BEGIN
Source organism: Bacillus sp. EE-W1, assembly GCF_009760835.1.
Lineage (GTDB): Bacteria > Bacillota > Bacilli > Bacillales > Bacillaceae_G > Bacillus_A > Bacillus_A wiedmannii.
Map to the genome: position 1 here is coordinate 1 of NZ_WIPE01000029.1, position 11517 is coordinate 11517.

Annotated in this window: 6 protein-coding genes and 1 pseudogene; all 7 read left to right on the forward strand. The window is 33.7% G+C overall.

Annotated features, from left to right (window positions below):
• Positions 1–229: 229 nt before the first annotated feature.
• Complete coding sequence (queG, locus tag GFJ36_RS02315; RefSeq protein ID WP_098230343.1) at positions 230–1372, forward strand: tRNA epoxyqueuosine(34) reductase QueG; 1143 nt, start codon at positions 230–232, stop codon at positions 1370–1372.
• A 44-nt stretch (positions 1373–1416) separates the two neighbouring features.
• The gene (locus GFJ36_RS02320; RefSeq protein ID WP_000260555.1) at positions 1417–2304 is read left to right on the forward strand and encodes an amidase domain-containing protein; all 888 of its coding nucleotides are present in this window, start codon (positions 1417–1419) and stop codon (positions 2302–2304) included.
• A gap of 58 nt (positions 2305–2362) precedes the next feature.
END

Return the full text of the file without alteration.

Source organism: Bacillus sp. EE-W1, assembly GCF_009760835.1.
Lineage (GTDB): Bacteria > Bacillota > Bacilli > Bacillales > Bacillaceae_G > Bacillus_A > Bacillus_A wiedmannii.
Map to the genome: position 1 here is coordinate 1 of NZ_WIPE01000029.1, position 11517 is coordinate 11517.

Annotated in this window: 6 protein-coding genes and 1 pseudogene; all 7 read left to right on the forward strand. The window is 33.7% G+C overall.

Annotated features, from left to right (window positions below):
• Positions 1–229: 229 nt before the first annotated feature.
• Complete coding sequence (queG, locus tag GFJ36_RS02315; RefSeq protein ID WP_098230343.1) at positions 230–1372, forward strand: tRNA epoxyqueuosine(34) reductase QueG; 1143 nt, start codon at positions 230–232, stop codon at positions 1370–1372.
• A 44-nt stretch (positions 1373–1416) separates the two neighbouring features.
• The gene (locus GFJ36_RS02320; RefSeq protein ID WP_000260555.1) at positions 1417–2304 is read left to right on the forward strand and encodes an amidase domain-containing protein; all 888 of its coding nucleotides are present in this window, start codon (positions 1417–1419) and stop codon (positions 2302–2304) included.
• A gap of 58 nt (positions 2305–2362) precedes the next feature.